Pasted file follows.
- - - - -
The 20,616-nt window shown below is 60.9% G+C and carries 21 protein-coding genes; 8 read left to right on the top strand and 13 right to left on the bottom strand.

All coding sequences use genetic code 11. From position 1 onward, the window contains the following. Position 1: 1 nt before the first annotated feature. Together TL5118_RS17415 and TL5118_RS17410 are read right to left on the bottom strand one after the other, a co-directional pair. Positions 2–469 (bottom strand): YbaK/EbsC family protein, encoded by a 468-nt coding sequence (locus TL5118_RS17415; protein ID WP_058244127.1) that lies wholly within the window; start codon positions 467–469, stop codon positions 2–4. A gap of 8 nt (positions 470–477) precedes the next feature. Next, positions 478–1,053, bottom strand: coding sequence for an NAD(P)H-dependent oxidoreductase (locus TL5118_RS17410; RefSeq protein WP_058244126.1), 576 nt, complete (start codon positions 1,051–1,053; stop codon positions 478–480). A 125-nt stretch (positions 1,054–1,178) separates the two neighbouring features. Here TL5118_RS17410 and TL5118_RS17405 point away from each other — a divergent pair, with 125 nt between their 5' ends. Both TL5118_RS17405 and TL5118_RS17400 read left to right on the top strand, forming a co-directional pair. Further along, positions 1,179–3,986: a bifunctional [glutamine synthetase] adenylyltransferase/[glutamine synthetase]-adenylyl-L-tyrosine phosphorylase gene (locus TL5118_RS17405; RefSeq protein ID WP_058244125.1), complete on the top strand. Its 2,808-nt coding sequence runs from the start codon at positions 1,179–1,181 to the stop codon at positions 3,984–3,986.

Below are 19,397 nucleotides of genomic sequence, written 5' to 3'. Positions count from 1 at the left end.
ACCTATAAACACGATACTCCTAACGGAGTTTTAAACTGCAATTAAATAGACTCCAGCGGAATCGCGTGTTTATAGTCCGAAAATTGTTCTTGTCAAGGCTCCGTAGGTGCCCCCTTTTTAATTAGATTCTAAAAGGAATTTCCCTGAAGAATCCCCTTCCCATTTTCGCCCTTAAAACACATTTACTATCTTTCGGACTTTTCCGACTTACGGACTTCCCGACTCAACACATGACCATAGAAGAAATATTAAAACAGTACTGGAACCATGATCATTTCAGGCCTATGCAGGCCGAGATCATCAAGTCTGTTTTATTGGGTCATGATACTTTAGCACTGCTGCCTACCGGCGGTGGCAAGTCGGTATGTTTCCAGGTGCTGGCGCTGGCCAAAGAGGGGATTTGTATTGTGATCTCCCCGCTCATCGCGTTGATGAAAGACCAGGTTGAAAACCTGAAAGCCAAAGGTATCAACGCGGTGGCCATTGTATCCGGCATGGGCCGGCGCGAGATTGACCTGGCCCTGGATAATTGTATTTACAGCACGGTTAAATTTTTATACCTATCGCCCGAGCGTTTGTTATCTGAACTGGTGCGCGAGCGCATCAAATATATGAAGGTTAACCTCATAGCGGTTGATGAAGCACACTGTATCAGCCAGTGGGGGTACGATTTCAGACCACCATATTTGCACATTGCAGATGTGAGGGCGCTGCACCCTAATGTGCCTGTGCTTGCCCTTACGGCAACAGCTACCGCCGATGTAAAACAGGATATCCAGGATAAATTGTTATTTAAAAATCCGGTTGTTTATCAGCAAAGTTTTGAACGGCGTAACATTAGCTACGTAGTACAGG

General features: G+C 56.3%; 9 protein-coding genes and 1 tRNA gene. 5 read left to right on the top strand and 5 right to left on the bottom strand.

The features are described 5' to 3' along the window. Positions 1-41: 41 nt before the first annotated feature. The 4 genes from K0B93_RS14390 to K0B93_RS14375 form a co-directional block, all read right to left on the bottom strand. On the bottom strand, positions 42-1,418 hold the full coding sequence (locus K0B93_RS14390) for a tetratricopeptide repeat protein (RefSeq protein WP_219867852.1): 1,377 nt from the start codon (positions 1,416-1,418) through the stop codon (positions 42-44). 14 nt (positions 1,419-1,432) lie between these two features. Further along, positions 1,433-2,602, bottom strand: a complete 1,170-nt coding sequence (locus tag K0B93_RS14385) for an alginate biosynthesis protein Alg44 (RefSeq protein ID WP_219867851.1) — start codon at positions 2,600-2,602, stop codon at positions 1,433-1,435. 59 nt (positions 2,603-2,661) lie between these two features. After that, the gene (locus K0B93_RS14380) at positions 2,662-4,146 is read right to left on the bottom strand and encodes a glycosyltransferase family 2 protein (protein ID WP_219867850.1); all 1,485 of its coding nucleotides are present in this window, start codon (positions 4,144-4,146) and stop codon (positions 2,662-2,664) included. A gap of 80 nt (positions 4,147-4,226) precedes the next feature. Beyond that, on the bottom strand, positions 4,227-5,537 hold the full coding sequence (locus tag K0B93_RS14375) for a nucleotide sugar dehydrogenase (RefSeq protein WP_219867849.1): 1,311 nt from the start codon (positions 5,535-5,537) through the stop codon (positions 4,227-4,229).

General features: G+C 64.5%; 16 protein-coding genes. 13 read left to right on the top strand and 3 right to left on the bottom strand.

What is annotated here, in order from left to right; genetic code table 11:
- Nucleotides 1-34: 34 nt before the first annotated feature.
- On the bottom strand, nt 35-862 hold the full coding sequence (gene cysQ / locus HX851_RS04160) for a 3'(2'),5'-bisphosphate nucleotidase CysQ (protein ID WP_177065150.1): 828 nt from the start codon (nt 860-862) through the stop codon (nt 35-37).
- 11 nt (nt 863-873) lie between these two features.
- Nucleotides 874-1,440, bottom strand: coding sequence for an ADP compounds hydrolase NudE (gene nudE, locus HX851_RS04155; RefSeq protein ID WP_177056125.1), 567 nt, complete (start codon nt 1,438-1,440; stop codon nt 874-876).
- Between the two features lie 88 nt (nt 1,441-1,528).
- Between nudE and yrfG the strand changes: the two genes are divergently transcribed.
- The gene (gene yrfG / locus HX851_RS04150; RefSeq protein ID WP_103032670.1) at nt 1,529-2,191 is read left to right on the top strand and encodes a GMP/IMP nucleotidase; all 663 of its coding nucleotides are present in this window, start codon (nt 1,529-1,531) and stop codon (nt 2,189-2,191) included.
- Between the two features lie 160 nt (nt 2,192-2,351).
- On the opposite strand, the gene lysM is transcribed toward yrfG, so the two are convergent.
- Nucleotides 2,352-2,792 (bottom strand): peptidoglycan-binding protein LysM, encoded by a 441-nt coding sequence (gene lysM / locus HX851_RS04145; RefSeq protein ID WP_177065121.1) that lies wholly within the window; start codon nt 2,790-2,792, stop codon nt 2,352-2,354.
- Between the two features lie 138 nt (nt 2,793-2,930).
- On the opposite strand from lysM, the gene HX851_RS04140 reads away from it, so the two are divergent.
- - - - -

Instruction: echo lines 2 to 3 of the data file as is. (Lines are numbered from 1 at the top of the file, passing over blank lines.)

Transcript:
All coding sequences use genetic code 11. From position 1 onward, the window contains the following. Position 1: 1 nt before the first annotated feature. Together TL5118_RS17415 and TL5118_RS17410 are read right to left on the bottom strand one after the other, a co-directional pair. Positions 2–469 (bottom strand): YbaK/EbsC family protein, encoded by a 468-nt coding sequence (locus TL5118_RS17415; protein ID WP_058244127.1) that lies wholly within the window; start codon positions 467–469, stop codon positions 2–4. A gap of 8 nt (positions 470–477) precedes the next feature. Next, positions 478–1,053, bottom strand: coding sequence for an NAD(P)H-dependent oxidoreductase (locus TL5118_RS17410; RefSeq protein WP_058244126.1), 576 nt, complete (start codon positions 1,051–1,053; stop codon positions 478–480). A 125-nt stretch (positions 1,054–1,178) separates the two neighbouring features. Here TL5118_RS17410 and TL5118_RS17405 point away from each other — a divergent pair, with 125 nt between their 5' ends. Both TL5118_RS17405 and TL5118_RS17400 read left to right on the top strand, forming a co-directional pair. Further along, positions 1,179–3,986: a bifunctional [glutamine synthetase] adenylyltransferase/[glutamine synthetase]-adenylyl-L-tyrosine phosphorylase gene (locus TL5118_RS17405; RefSeq protein ID WP_058244125.1), complete on the top strand. Its 2,808-nt coding sequence runs from the start codon at positions 1,179–1,181 to the stop codon at positions 3,984–3,986.

Below are 19,397 nucleotides of genomic sequence, written 5' to 3'. Positions count from 1 at the left end.